You Cease to Be at Peace

Since September I’ve been planning how I want to move my writing career forward. This includes the projects I work on, what I should blog about, and the way I’d like to present myself to the world. Overall I’m trying to be a more positive person. I also want to be an honest person, which in modern times is frequently at adds with attempts to be upbeat and hopeful.

I’d originally planned a book on my philosophy of tabletop design, publishing in my niche, and my business ideology. Less a reveal of trade secrets, more of the thought process that’s going into the decisions that have made me successful. I think that rather than detailing specifics, a paradigm shift needs to happen in how we think about lo-fi publishing.

To date my only concern was tone. Should I be punk as fnck, embracing the defensive and confrontational side of my personality? As in, screw you, I did everything you said was “wrong” and came out ahead, so suck it? Or should I lean into the gentler, Mister Rogers side where I focus on the positive and ignore the haters?

“You talk when you cease to be at peace with your thoughts;
And when you can no longer dwell in the solitude of your heart you live in your lips, and sound is a diversion and a pastime.
And in much of your talking, thinking is half murdered.”

Kahlil Gibran, The Prophet

You Cease to Be at Peace

Over the past few days, though, I saw a relatively well-known publisher in my niche speak up. He took to Twitter and said a lot of things that parallel my thoughts. From my perspective, he spoke the truth. I’ll paraphrase a few of his points, all things I’ve said before in this space and on the business site:

  • You can’t make art for art’s sake and expect to make money. You need to pick a goal. Making money requires you to create a product people will want to buy. Groundbreaking works of art and design don’t automatically fall into that category.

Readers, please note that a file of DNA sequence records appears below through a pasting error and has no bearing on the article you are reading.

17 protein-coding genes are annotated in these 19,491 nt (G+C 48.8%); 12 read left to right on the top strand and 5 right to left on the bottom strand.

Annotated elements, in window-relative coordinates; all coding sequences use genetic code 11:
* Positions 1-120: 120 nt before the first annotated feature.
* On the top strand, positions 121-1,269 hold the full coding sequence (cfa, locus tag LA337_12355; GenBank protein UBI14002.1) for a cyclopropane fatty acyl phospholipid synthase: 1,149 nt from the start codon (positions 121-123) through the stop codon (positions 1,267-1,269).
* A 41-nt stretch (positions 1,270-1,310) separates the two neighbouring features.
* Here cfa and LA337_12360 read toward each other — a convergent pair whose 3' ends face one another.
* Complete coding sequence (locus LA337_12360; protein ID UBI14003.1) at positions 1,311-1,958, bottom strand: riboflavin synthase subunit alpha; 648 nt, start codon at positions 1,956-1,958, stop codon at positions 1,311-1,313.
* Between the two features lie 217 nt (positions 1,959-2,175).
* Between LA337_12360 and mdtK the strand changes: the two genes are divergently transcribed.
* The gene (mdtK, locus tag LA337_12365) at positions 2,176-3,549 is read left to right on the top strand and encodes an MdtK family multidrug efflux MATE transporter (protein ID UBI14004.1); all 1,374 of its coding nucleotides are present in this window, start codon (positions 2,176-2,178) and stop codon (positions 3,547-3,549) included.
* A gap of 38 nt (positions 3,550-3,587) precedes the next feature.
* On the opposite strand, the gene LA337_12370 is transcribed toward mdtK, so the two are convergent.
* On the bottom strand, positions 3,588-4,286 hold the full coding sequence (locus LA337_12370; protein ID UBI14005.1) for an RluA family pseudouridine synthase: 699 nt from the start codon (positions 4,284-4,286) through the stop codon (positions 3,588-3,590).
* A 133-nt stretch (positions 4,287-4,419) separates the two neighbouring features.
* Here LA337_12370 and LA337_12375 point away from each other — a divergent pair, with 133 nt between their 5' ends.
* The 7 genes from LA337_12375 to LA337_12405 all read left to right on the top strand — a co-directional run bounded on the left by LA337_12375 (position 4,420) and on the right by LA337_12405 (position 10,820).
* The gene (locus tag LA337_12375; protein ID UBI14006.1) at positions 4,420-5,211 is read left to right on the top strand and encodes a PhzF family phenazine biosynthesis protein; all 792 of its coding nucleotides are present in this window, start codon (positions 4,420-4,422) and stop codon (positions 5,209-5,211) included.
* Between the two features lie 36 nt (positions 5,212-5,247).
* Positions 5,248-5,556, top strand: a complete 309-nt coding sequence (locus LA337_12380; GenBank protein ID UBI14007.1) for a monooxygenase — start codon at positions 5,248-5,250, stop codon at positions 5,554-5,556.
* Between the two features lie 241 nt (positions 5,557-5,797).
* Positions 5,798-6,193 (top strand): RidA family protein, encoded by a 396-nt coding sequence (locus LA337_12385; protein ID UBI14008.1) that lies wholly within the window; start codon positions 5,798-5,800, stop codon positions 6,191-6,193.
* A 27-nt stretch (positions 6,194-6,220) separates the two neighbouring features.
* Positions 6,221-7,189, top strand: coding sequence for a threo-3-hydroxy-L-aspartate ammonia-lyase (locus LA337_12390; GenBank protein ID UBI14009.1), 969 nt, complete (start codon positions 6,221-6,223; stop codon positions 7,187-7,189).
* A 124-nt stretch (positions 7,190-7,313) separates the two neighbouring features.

• Every creator has a different process. What gets good results for you might not work for someone else, and vice-versa. There is no universally “correct” way to do this thing we do. Good processes can yield bad results, and vice-versa. Don’t assume 100% causality.
  • It’s human nature for people to engage more with negativity than positivity. Sometimes to get peoples’ attention, you need to tap into that a little bit. I.e. you shouldn’t support my problematic competitor, support me instead.

Remembering the Problem I’m Solving For

As you could expect, this did not go over well with the internet. He suffered the death of a thousand cuts. Some people had valid points. Others resorted to whataboutism, blowing up exceptions as if they represented the rule. Standard Twitter argument stuff. In the end he walked things back, did the “all points of view are valid” thing, and apologized.

To which I say A) the complete lack of a business plan is not equal to a carefully considered, well-researched business plan, if only because your goals are so vastly different that you cannot equate art and commerce; and B) I no longer want to write the book I’d planned to write.

This is me, acknowledging that my ideology isn’t a product consumers want. This is also me, wanting to preserve my mental health. All I want to do is make things without pointless drama. If that means not sharing some bits of wisdom and keeping my opinions to myself, so be it. Sometimes you cease to be at peace when you’re just trying to help.

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